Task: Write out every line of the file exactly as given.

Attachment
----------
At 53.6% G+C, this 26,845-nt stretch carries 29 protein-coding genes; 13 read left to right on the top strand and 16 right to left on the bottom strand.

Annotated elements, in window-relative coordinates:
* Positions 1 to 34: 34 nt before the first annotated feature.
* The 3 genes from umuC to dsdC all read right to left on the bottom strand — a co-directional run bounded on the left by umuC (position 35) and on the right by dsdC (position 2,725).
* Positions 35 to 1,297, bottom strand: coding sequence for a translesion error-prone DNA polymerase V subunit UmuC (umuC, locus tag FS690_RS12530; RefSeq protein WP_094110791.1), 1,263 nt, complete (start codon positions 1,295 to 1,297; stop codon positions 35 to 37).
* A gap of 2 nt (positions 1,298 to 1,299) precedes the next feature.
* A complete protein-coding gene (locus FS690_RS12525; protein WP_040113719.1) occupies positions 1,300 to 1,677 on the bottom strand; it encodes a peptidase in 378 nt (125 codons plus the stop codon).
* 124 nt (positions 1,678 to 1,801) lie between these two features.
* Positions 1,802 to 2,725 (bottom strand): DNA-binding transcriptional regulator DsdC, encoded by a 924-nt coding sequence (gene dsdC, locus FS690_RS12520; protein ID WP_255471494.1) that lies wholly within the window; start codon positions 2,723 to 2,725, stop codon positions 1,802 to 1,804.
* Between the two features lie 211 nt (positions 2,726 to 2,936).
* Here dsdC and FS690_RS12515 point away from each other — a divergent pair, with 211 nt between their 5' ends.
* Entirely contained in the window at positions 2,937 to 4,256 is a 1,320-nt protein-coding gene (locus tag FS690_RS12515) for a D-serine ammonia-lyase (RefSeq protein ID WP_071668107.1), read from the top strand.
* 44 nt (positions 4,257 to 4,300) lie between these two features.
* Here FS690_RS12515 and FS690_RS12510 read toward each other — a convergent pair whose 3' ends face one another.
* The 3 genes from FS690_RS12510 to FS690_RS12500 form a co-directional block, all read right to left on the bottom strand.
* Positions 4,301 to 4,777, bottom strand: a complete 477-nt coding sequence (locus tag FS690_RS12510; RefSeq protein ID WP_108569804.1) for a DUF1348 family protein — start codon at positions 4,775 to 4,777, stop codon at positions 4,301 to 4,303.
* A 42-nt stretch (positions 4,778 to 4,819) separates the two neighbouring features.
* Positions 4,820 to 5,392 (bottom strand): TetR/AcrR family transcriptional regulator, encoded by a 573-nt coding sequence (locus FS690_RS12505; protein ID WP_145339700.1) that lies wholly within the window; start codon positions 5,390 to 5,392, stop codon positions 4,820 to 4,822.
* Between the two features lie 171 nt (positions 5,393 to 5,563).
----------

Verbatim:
At 53.6% G+C, this 26,845-nt stretch carries 29 protein-coding genes; 13 read left to right on the top strand and 16 right to left on the bottom strand.

Annotated elements, in window-relative coordinates:
* Positions 1 to 34: 34 nt before the first annotated feature.
* The 3 genes from umuC to dsdC all read right to left on the bottom strand — a co-directional run bounded on the left by umuC (position 35) and on the right by dsdC (position 2,725).
* Positions 35 to 1,297, bottom strand: coding sequence for a translesion error-prone DNA polymerase V subunit UmuC (umuC, locus tag FS690_RS12530; RefSeq protein WP_094110791.1), 1,263 nt, complete (start codon positions 1,295 to 1,297; stop codon positions 35 to 37).
* A gap of 2 nt (positions 1,298 to 1,299) precedes the next feature.
* A complete protein-coding gene (locus FS690_RS12525; protein WP_040113719.1) occupies positions 1,300 to 1,677 on the bottom strand; it encodes a peptidase in 378 nt (125 codons plus the stop codon).
* 124 nt (positions 1,678 to 1,801) lie between these two features.
* Positions 1,802 to 2,725 (bottom strand): DNA-binding transcriptional regulator DsdC, encoded by a 924-nt coding sequence (gene dsdC, locus FS690_RS12520; protein ID WP_255471494.1) that lies wholly within the window; start codon positions 2,723 to 2,725, stop codon positions 1,802 to 1,804.
* Between the two features lie 211 nt (positions 2,726 to 2,936).
* Here dsdC and FS690_RS12515 point away from each other — a divergent pair, with 211 nt between their 5' ends.
* Entirely contained in the window at positions 2,937 to 4,256 is a 1,320-nt protein-coding gene (locus tag FS690_RS12515) for a D-serine ammonia-lyase (RefSeq protein ID WP_071668107.1), read from the top strand.
* 44 nt (positions 4,257 to 4,300) lie between these two features.
* Here FS690_RS12515 and FS690_RS12510 read toward each other — a convergent pair whose 3' ends face one another.
* The 3 genes from FS690_RS12510 to FS690_RS12500 form a co-directional block, all read right to left on the bottom strand.
* Positions 4,301 to 4,777, bottom strand: a complete 477-nt coding sequence (locus tag FS690_RS12510; RefSeq protein ID WP_108569804.1) for a DUF1348 family protein — start codon at positions 4,775 to 4,777, stop codon at positions 4,301 to 4,303.
* A 42-nt stretch (positions 4,778 to 4,819) separates the two neighbouring features.
* Positions 4,820 to 5,392 (bottom strand): TetR/AcrR family transcriptional regulator, encoded by a 573-nt coding sequence (locus FS690_RS12505; protein ID WP_145339700.1) that lies wholly within the window; start codon positions 5,390 to 5,392, stop codon positions 4,820 to 4,822.
* Between the two features lie 171 nt (positions 5,393 to 5,563).